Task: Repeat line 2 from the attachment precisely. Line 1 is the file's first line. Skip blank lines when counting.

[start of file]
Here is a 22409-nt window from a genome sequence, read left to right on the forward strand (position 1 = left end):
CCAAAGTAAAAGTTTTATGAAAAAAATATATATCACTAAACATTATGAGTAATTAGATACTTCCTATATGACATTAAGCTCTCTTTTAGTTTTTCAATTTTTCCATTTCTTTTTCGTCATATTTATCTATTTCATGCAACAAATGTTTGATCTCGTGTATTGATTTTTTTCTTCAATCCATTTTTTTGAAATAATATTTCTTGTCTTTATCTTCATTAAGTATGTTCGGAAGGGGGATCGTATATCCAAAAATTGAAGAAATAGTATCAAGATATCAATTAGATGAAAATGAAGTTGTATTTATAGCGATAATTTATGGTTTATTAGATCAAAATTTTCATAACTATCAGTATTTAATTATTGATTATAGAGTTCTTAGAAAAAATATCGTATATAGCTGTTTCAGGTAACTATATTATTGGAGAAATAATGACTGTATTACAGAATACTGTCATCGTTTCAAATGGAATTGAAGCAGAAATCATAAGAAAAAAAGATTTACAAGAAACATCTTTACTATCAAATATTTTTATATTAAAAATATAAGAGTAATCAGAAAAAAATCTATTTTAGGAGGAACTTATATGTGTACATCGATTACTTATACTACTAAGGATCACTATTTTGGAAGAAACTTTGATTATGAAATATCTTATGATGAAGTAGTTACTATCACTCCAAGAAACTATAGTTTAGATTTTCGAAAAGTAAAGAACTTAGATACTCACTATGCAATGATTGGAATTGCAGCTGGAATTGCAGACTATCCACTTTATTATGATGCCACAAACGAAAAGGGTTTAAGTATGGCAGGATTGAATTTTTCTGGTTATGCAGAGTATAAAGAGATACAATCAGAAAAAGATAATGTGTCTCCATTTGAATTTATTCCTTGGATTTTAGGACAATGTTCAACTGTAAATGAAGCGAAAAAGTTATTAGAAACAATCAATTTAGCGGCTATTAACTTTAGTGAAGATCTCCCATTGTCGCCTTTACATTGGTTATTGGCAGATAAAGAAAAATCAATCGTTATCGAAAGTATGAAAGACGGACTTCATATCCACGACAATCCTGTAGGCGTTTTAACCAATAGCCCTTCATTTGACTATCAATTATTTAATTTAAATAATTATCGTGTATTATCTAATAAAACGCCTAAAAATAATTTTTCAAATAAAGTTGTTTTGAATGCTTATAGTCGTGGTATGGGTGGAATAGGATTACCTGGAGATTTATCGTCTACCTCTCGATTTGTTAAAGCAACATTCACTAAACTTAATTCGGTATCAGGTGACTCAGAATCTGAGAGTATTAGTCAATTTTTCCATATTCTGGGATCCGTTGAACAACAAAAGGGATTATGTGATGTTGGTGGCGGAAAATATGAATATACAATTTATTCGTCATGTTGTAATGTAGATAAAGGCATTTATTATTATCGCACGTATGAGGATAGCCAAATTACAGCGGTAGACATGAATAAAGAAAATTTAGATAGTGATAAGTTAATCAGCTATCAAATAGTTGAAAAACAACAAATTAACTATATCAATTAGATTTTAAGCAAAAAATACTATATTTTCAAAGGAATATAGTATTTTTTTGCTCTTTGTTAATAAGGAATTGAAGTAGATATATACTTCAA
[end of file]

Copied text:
CCAAAGTAAAAGTTTTATGAAAAAAATATATATCACTAAACATTATGAGTAATTAGATACTTCCTATATGACATTAAGCTCTCTTTTAGTTTTTCAATTTTTCCATTTCTTTTTCGTCATATTTATCTATTTCATGCAACAAATGTTTGATCTCGTGTATTGATTTTTTTCTTCAATCCATTTTTTTGAAATAATATTTCTTGTCTTTATCTTCATTAAGTATGTTCGGAAGGGGGATCGTATATCCAAAAATTGAAGAAATAGTATCAAGATATCAATTAGATGAAAATGAAGTTGTATTTATAGCGATAATTTATGGTTTATTAGATCAAAATTTTCATAACTATCAGTATTTAATTATTGATTATAGAGTTCTTAGAAAAAATATCGTATATAGCTGTTTCAGGTAACTATATTATTGGAGAAATAATGACTGTATTACAGAATACTGTCATCGTTTCAAATGGAATTGAAGCAGAAATCATAAGAAAAAAAGATTTACAAGAAACATCTTTACTATCAAATATTTTTATATTAAAAATATAAGAGTAATCAGAAAAAAATCTATTTTAGGAGGAACTTATATGTGTACATCGATTACTTATACTACTAAGGATCACTATTTTGGAAGAAACTTTGATTATGAAATATCTTATGATGAAGTAGTTACTATCACTCCAAGAAACTATAGTTTAGATTTTCGAAAAGTAAAGAACTTAGATACTCACTATGCAATGATTGGAATTGCAGCTGGAATTGCAGACTATCCACTTTATTATGATGCCACAAACGAAAAGGGTTTAAGTATGGCAGGATTGAATTTTTCTGGTTATGCAGAGTATAAAGAGATACAATCAGAAAAAGATAATGTGTCTCCATTTGAATTTATTCCTTGGATTTTAGGACAATGTTCAACTGTAAATGAAGCGAAAAAGTTATTAGAAACAATCAATTTAGCGGCTATTAACTTTAGTGAAGATCTCCCATTGTCGCCTTTACATTGGTTATTGGCAGATAAAGAAAAATCAATCGTTATCGAAAGTATGAAAGACGGACTTCATATCCACGACAATCCTGTAGGCGTTTTAACCAATAGCCCTTCATTTGACTATCAATTATTTAATTTAAATAATTATCGTGTATTATCTAATAAAACGCCTAAAAATAATTTTTCAAATAAAGTTGTTTTGAATGCTTATAGTCGTGGTATGGGTGGAATAGGATTACCTGGAGATTTATCGTCTACCTCTCGATTTGTTAAAGCAACATTCACTAAACTTAATTCGGTATCAGGTGACTCAGAATCTGAGAGTATTAGTCAATTTTTCCATATTCTGGGATCCGTTGAACAACAAAAGGGATTATGTGATGTTGGTGGCGGAAAATATGAATATACAATTTATTCGTCATGTTGTAATGTAGATAAAGGCATTTATTATTATCGCACGTATGAGGATAGCCAAATTACAGCGGTAGACATGAATAAAGAAAATTTAGATAGTGATAAGTTAATCAGCTATCAAATAGTTGAAAAACAACAAATTAACTATATCAATTAGATTTTAAGCAAAAAATACTATATTTTCAAAGGAATATAGTATTTTTTTGCTCTTTGTTAATAAGGAATTGAAGTAGATATATACTTCAA